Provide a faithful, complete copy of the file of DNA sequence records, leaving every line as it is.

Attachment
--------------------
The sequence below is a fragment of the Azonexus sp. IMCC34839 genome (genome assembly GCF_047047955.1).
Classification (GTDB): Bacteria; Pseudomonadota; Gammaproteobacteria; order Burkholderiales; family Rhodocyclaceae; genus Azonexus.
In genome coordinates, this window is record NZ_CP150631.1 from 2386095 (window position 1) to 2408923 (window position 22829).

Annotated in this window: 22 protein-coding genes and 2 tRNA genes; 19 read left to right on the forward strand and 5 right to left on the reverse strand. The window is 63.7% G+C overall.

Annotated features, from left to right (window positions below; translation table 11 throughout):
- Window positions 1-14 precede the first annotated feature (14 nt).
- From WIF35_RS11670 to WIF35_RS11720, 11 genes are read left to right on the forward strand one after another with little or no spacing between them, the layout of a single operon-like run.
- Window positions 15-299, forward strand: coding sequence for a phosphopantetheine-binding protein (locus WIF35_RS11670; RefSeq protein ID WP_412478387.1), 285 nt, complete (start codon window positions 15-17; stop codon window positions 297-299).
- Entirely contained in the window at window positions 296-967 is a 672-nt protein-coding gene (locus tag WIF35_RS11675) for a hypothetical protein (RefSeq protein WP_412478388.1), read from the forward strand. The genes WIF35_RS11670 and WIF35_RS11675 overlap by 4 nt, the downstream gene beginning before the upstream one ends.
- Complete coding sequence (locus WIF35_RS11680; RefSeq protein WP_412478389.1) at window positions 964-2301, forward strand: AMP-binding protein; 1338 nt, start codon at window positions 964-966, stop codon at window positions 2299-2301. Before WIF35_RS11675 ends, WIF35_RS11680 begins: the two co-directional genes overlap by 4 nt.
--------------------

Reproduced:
The sequence below is a fragment of the Azonexus sp. IMCC34839 genome (genome assembly GCF_047047955.1).
Classification (GTDB): Bacteria; Pseudomonadota; Gammaproteobacteria; order Burkholderiales; family Rhodocyclaceae; genus Azonexus.
In genome coordinates, this window is record NZ_CP150631.1 from 2386095 (window position 1) to 2408923 (window position 22829).

Annotated in this window: 22 protein-coding genes and 2 tRNA genes; 19 read left to right on the forward strand and 5 right to left on the reverse strand. The window is 63.7% G+C overall.

Annotated features, from left to right (window positions below; translation table 11 throughout):
- Window positions 1-14 precede the first annotated feature (14 nt).
- From WIF35_RS11670 to WIF35_RS11720, 11 genes are read left to right on the forward strand one after another with little or no spacing between them, the layout of a single operon-like run.
- Window positions 15-299, forward strand: coding sequence for a phosphopantetheine-binding protein (locus WIF35_RS11670; RefSeq protein ID WP_412478387.1), 285 nt, complete (start codon window positions 15-17; stop codon window positions 297-299).
- Entirely contained in the window at window positions 296-967 is a 672-nt protein-coding gene (locus tag WIF35_RS11675) for a hypothetical protein (RefSeq protein WP_412478388.1), read from the forward strand. The genes WIF35_RS11670 and WIF35_RS11675 overlap by 4 nt, the downstream gene beginning before the upstream one ends.
- Complete coding sequence (locus WIF35_RS11680; RefSeq protein WP_412478389.1) at window positions 964-2301, forward strand: AMP-binding protein; 1338 nt, start codon at window positions 964-966, stop codon at window positions 2299-2301. Before WIF35_RS11675 ends, WIF35_RS11680 begins: the two co-directional genes overlap by 4 nt.